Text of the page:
A low MCH value typically indicates the presence of iron deficiency anemia. Iron is important for the production of hemoglobin. Your body absorbs a small amount of iron that you eat in order to produce hemoglobin.

What does it mean if your MCH is high?

High MCH scores are commonly a sign of macrocytic anemia. This condition occurs when the blood cells are too big, which can be a result of not having enough vitamin B12 or folic acid in the body.

What does it mean when your MCV and MCH are high?

What Do High MCH Levels Mean? Your MCH will reflect your MCV. That means you'll have more hemoglobin if your red blood cells are larger than normal. Red blood cells can grow too large when you have fewer of them than normal -- a condition called macrocytic anemia.

MCH is reported as picograms per cell (pg). The American Board of Internal Medicine lists a typical MCH count reference range as 28-32 pg/cell. When MCH results fall outside of the reference range, it indicates that the amount of hemoglobin in your blood cells may be too low or too high.

Conclusion

High MCH, MCHC along with plateau effect beyond 110fl at RU end of RBC histogram are good indicators of the presence of cold antibodies in plasma. The above findings along with anemia and nucleated RBC are clues for the presence of pathologic cold antibodies whereas the absence of anemia with the above findings suggests the presence of benign cold antibodies in plasma. In all cases with plateau effect beyond 110fl at RU end of RBC histogram, cold antibodies in plasma must be also be considered in addition to other causes while reporting the peripheral smear.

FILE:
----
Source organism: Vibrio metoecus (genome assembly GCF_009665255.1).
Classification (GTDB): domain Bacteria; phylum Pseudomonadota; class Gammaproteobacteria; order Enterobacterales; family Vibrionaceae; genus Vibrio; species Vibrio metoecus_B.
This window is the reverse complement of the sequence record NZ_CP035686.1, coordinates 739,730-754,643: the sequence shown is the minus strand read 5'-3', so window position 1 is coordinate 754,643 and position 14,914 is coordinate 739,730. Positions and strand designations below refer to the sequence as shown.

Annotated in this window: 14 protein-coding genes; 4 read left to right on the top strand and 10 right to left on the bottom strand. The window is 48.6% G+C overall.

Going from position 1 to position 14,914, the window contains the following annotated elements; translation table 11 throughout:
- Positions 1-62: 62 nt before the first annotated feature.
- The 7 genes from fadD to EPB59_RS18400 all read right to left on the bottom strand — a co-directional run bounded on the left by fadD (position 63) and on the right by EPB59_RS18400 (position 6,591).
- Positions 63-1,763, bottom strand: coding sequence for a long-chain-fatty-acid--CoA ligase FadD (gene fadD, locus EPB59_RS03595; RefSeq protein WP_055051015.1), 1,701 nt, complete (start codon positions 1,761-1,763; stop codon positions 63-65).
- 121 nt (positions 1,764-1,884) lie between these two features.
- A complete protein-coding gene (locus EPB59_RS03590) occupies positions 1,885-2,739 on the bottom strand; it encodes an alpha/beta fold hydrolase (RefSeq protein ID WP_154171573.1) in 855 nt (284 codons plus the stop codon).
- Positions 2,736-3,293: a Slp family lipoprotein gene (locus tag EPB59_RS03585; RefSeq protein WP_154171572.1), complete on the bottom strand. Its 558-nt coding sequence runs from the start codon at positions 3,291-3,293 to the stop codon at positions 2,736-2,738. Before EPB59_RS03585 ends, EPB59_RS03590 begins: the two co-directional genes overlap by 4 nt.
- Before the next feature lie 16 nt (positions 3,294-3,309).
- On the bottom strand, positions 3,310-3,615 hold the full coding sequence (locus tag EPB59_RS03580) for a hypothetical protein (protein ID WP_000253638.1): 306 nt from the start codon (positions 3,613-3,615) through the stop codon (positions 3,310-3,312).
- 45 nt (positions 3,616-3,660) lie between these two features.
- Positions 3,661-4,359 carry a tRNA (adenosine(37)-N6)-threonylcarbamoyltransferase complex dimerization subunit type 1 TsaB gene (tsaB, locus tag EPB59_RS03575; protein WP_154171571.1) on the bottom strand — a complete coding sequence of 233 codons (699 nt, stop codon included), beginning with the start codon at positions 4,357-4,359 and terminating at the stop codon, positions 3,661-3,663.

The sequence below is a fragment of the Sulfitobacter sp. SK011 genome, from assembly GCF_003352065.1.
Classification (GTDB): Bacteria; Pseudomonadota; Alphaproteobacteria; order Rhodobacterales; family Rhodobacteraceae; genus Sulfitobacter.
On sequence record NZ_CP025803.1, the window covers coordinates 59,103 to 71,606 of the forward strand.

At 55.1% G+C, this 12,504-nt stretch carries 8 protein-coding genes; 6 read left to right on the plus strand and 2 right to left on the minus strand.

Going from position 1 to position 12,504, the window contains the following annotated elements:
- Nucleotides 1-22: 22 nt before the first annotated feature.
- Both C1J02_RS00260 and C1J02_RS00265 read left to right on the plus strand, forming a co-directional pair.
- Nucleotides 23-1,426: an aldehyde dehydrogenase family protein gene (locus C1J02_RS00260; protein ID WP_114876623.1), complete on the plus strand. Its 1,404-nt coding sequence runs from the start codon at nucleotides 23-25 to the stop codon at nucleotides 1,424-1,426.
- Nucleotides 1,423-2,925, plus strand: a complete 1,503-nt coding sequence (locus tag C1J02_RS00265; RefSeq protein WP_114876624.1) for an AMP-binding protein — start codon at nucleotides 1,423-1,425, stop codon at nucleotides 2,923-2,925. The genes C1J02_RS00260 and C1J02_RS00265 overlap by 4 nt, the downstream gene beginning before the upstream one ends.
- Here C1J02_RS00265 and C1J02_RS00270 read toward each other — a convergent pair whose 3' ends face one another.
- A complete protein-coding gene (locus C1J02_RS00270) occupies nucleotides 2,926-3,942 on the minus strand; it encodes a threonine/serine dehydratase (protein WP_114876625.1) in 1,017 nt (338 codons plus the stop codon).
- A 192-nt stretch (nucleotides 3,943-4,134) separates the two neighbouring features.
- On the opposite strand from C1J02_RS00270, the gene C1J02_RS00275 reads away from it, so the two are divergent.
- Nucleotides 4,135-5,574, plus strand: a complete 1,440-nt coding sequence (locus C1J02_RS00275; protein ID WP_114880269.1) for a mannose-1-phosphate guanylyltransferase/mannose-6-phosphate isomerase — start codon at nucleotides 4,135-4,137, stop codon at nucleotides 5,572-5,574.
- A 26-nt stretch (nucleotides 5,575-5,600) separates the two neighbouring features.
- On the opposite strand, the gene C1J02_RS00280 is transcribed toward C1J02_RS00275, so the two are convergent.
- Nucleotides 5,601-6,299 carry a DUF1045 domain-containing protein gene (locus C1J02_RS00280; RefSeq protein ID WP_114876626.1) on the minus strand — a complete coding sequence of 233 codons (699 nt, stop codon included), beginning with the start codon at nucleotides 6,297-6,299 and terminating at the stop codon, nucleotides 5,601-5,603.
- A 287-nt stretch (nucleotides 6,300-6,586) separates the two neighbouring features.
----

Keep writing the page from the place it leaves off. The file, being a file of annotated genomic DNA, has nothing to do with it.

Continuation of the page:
References or cited sources

1. Bessman JD, Gilmer PR, Gardner FH. Improved classification of anemias by MCV and RDW. Am J Clin Pathol. 1983;80:322–26. [PubMed]

1. Cornbelt J. Spurious results from automated hematology cell counters. Lab Med. 1983;14:509–14. 2. Gottfried EL. Erythrocyte indexes with the electronic counter. N Engl J Med. 1979;300:1277. [PubMed]

3. Johnson CS, Tegos C, Beutler E. Thalassemia minor: routine erythrocyte measurements and differentiation from iron deficiency. Am J Clin Pathol. 1983;80:31–36. [PubMed]

4. McClure S, Custer E, Bessman JD. Improved detection of early iron deficiency anemia in non-anemic subjects. JAMA. 1985;253:1021–23. [PubMed] 5. Payne BA, Pierre RV, Morris MA. Use of instruments to obtain red blood cell profiles. J Med Tech. 1985;2:379–88. 6. Rose MS. Epitaph for the MCHC. Br J Med. 1971;4:169. [PMC free article] [PubMed]